Dynamics of 1,2-dichloroethane in the active site of haloalkane dehalogenase LinB: Effect of solvent and halide ion on productive binding.

Michal Otyepka1 and Jiří Damborský2

1Department of Physical Chemistry, Faculty of Science, Palacký University, tř. Svobody 26, 771 46 Olomouc, Czech Republic

2National Centre for Biomolecular Research, Masaryk University, Kotlářská 2, 611 37 Brno, Czech Republic


1,2-dichloroethane (DCE) is a toxic and carcinogenic chlorinated compound that is not known to be formed naturally. As many other synthetic halogenated aliphatic compounds, DCE is rather resistant to biodegradation and persists in the environment. Nevertheless, several bacterial cultures that are able to use DCE as the only carbon and halogen source have been isolated. The most efficient catalysis of DCE has been observed with haloalkane dehalogenase DhlA from Xanthobacter autotrophicus GJ10. Even lower activity with DCE was observed for haloalkane dehalogenase LinB from Sphingomonas paucimobilis UT26. Crystallographic analysis of LinB-DCE complex showed non-productive binding of DCE to the enzyme active site, while molecular docking suggested that DCE molecule can possibly bind to the active site but is prevented by chloride ion and/or water molecules [1].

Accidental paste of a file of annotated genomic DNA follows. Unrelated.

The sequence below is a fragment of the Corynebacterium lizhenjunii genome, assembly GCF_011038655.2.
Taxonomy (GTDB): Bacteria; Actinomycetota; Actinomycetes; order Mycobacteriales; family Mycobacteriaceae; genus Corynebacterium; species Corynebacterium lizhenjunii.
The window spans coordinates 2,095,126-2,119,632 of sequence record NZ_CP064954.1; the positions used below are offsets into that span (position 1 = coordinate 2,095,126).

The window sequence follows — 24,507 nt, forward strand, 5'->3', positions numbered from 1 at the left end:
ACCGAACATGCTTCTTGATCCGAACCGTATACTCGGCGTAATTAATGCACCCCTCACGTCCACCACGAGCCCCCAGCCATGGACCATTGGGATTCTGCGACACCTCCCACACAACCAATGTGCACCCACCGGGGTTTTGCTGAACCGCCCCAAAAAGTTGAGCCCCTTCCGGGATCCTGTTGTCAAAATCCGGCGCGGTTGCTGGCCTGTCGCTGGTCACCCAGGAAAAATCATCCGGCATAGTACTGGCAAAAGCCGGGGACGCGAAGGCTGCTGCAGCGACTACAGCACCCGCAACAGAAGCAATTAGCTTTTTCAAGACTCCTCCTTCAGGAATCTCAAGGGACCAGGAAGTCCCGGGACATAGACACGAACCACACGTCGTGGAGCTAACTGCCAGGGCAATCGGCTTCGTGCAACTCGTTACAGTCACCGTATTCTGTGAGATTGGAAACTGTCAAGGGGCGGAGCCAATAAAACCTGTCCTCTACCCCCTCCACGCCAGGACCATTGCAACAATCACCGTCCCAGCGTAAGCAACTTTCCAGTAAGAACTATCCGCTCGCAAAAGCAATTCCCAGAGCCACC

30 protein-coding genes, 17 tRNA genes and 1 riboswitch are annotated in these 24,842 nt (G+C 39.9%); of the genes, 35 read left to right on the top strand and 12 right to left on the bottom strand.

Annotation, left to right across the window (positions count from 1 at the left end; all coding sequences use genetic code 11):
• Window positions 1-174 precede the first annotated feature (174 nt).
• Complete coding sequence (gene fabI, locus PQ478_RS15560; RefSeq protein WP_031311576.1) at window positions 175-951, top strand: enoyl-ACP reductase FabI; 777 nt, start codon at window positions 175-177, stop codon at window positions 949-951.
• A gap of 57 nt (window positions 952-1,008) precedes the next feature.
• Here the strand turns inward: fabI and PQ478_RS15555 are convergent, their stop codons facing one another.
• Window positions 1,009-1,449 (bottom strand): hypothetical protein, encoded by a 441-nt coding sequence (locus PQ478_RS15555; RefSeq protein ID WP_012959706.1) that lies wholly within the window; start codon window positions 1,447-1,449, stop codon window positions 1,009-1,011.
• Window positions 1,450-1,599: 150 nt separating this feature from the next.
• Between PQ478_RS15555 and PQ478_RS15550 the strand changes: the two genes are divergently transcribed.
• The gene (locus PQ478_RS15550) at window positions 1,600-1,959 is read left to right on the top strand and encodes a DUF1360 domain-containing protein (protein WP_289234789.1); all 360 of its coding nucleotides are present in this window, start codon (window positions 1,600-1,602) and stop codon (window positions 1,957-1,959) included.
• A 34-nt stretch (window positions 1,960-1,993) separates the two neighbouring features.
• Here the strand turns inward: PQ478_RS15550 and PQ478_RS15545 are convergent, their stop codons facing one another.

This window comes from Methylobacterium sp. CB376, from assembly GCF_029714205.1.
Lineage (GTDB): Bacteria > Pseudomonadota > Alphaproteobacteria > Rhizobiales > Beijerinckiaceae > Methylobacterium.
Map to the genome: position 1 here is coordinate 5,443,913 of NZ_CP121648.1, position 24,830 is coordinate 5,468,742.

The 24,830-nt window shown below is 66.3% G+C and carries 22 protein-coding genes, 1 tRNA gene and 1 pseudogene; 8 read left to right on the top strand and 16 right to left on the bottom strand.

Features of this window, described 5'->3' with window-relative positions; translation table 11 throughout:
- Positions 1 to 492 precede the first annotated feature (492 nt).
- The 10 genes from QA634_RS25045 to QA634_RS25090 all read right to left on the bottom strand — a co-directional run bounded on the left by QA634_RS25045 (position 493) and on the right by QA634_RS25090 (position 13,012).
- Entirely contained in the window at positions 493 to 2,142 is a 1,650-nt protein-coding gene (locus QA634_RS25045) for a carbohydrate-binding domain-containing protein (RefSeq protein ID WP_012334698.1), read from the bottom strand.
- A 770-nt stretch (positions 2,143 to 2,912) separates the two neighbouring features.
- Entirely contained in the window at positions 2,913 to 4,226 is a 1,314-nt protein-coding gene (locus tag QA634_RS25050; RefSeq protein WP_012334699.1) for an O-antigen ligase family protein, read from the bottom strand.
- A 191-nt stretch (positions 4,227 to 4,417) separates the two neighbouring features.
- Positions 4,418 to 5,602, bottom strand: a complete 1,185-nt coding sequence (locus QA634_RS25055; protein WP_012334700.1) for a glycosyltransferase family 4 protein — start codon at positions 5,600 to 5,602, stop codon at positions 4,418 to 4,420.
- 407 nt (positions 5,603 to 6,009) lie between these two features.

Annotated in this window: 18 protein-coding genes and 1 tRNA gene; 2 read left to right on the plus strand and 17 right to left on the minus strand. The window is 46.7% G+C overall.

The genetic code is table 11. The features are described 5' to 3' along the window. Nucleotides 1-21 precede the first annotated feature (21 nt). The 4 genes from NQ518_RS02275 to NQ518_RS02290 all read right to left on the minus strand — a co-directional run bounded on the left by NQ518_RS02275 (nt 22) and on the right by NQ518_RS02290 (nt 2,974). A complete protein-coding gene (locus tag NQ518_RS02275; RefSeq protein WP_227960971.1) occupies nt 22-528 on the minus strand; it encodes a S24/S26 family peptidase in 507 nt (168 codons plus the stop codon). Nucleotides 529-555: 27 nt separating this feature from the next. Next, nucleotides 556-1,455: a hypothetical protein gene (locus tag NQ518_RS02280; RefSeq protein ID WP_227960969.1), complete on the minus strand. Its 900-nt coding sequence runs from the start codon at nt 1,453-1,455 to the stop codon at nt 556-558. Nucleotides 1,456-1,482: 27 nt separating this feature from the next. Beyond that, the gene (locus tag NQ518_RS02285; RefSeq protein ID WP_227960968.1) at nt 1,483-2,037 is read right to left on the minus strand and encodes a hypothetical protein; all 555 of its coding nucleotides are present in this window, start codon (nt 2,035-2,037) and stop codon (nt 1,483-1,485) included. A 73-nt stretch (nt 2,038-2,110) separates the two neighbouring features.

Two nanoseconds-long trajectories of LinB with different number of ligands bound to the active site were carried out and compared. The results show that productive binding of DCE (i.e., binding to the Michaelis-Menten complex) is blocked by the presence of chloride ion or water molecule in the halide-stabilization pocket of the active site. In case of empty halide-stabilization pocket, the productive binding of DCE occurs very rapidly (in less then 20 ps). On the other hand, DCE locks the chloride ion in the halide-stabilization pocket as was confirmed by steered molecular dynamics simulations and by fact that chloride ion can easy leave LinB active site in the system without DCE.


 [1] Oakley AJ, Prokop Z, Bohac M, Kmunicek J, Jedlicka T, Monincova M, Kuta-Smatanova I, Nagata Y, Damborsky J, Wilce MCJ BIOCHEMISTRY-US, 41 (2002) 4847-4855.